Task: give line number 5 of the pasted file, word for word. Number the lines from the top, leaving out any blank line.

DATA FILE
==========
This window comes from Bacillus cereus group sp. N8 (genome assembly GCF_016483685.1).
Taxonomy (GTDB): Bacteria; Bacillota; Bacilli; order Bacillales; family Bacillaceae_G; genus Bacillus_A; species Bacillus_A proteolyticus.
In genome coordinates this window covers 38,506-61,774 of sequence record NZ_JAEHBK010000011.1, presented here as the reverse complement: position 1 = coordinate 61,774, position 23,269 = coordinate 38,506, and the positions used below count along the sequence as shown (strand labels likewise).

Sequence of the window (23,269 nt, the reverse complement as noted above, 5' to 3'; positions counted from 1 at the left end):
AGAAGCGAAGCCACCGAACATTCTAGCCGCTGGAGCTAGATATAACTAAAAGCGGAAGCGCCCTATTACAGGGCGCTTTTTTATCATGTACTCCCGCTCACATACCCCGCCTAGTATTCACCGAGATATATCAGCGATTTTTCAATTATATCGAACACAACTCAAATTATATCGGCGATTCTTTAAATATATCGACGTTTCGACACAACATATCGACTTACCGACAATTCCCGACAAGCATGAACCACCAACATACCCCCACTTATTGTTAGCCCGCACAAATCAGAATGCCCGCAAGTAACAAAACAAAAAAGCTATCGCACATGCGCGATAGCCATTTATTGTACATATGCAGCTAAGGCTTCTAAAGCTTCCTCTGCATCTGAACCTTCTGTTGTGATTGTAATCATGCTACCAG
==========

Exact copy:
AGAAGCGAAGCCACCGAACATTCTAGCCGCTGGAGCTAGATATAACTAAAAGCGGAAGCGCCCTATTACAGGGCGCTTTTTTATCATGTACTCCCGCTCACATACCCCGCCTAGTATTCACCGAGATATATCAGCGATTTTTCAATTATATCGAACACAACTCAAATTATATCGGCGATTCTTTAAATATATCGACGTTTCGACACAACATATCGACTTACCGACAATTCCCGACAAGCATGAACCACCAACATACCCCCACTTATTGTTAGCCCGCACAAATCAGAATGCCCGCAAGTAACAAAACAAAAAAGCTATCGCACATGCGCGATAGCCATTTATTGTACATATGCAGCTAAGGCTTCTAAAGCTTCCTCTGCATCTGAACCTTCTGTTGTGATTGTAATCATGCTACCAG